The reasons why people get horribly sick and maimed are not for us to know, only that deep beauty and grace  can be found among the worst of situations.  It’s in these moments that we realize how important our relationships to other people are and how astonishingly stupid most of the stuff we worry about in life is.

Sometimes only the door marked pain and suffering will bring us to that point.   Closing it prematurely may not always get us where we think it will.

This entry was posted in Personal growth, Spiritual, Uncategorized and tagged , , , , , . Bookmark the permalink.

25 Responses to To Take a Life-Part 2

  1. Pingback: To Take a Life-Part 1 | Freedom Through Empowerment

  2. Wally Fry says:

    Perfect Tricia thank you

    Liked by 1 person

  3. Reblogged this on Talmidimblogging and commented:
    An important post, thanks Tricia!

    Liked by 1 person

  4. jncthedc says:

    Wearing your heart on your sleeve shows great sensitivity as well as great strength. We are a culture that seems to need to judge. Ironically, we’re terrible at it. As a doctor, I judge health; as a daughter you attempt to judge your father’s quality of life. We do our best, but are grossly limited by this thing called “BEING HUMAN.” I think as we age and hopefully become wiser, we turn the need to judge into the need to question in search for greater clarity. Our needs to impose right and wrong soften and we begin to accept life (both good and bad) in a new light. There is greater meaning even if our “BEING HUMAN” gets in the way of our understanding.

    We don’t understand where your father “lives his life” these days, but how often does he now have to contend with prejudice, terrorism, poverty, hatred and intolerance? His life is much less complicated and his condition causes increased simplicity. How many people today wish their lives could be simpler? Where we see your father as incapable of controlling his own life and decisions (based on his neurological status) he is now surrounded by people offering their care for him. How many people feel alone and isolated with no one to care for them?

    I am not trying to paint a pretty picture of neurocognitive disorders, but I am becoming less judgemental and learning to see and accept life from a new perspective. For me, it adds reassurance and a sense of calmness that things are ok. I hope these words provide some comfort knowing they come from a person who truly cares and has gone through the process you find yourself in. Even though we have never met, I am thankful to call you my friend. Take good care.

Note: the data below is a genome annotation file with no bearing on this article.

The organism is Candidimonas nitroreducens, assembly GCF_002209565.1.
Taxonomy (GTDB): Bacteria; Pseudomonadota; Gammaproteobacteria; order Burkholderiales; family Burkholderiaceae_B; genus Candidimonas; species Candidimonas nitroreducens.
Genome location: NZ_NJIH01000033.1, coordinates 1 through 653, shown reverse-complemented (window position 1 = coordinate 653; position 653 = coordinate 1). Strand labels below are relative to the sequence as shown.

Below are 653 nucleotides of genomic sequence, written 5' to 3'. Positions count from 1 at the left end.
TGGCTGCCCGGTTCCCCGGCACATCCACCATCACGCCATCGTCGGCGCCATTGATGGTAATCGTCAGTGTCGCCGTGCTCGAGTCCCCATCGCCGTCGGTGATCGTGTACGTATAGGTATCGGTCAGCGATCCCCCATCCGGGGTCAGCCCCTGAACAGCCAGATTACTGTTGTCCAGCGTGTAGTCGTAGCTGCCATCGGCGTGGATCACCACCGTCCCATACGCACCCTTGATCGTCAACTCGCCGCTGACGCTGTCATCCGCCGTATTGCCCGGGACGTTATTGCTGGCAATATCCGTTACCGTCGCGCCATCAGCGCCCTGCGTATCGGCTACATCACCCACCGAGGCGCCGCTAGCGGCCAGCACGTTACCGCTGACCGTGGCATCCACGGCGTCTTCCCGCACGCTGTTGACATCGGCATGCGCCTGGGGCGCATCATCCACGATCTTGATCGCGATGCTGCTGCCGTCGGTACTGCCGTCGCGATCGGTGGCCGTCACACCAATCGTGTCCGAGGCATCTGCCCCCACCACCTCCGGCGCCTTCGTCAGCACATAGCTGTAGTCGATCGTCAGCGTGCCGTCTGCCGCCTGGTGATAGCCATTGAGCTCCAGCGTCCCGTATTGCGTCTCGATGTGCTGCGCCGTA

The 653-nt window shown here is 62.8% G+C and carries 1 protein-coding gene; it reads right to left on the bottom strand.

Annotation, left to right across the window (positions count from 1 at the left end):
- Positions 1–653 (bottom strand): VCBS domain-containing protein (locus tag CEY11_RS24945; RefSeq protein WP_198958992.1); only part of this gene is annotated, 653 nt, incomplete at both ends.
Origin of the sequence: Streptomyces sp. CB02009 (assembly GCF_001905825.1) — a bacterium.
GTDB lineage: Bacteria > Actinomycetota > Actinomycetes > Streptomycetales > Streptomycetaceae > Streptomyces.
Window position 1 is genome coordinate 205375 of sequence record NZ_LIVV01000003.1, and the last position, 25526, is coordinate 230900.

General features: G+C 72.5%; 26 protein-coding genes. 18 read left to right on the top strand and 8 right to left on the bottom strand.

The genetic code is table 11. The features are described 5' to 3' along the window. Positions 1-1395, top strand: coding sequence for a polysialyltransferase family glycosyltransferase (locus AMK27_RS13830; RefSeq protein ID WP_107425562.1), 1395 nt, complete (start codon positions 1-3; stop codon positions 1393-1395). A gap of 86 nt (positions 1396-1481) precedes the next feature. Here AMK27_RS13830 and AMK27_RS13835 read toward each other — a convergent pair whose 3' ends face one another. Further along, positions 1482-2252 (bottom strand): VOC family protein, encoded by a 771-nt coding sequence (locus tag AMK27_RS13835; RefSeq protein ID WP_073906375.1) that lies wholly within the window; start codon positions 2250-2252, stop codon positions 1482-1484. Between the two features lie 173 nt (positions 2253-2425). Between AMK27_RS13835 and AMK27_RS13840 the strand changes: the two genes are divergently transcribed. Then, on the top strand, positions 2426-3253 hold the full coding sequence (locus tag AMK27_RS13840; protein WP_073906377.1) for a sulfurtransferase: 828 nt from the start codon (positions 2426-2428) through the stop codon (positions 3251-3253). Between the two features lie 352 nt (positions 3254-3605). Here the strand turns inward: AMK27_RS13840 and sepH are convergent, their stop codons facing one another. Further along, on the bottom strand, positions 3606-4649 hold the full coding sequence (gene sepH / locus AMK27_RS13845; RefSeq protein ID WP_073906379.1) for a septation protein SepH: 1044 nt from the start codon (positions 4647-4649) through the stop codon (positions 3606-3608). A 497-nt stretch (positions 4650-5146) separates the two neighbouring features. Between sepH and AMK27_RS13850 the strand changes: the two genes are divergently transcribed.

Liked by 2 people

    • Tricia says:

      Jonathan, your perspective here is invaluable; both as a medical professional and someone who has gone through this yourself. I had never though of this angle before, of my dad’s life being simplified and surrounded by those that care and love him. While I will never truly understand what is going through his mind, I have to believe that offers some peace and comfort.

      Yes, we are all human, aren’t we? Complete with those pesky emotions and need to judge. Thank you my friend for sharing your wisdom.

      Liked by 1 person

  5. This is truly one of those terrible instances where doctrine and faith go “splat” against the Great Wall of Anguish.

    Nevertheless, if we equate the nature of cat and the nature of man, all sorts of hell breaks loose.

    For if human nature is equal with the nature of animals, what is construed in the name of mercy can also be construed in the name of any other desire.

    Consequently, it is necessary to leave the animals alone in this case and seek more fundamental truth having to do with the fundamental nature of man and his God.

    Liked by 3 people

  6. We have a duty to look after ourselves and those we love. If you were suffering in complete agony but didn’t know why it was happening to you, would you want to go on day after day? I’m not saying that we have no right to decide whether or not to end a pet’s suffering by having the animal put to sleep, in most cases that decision will be agonised over. When it comes to our parents and loved ones we have to respect their choices whether or not to continue when life is painful. We can’t make decisions based on our own choices because these are personal. All we can do is pray that the suffering ends before the pain keeps them awake all the time and leaves them wishing for death xo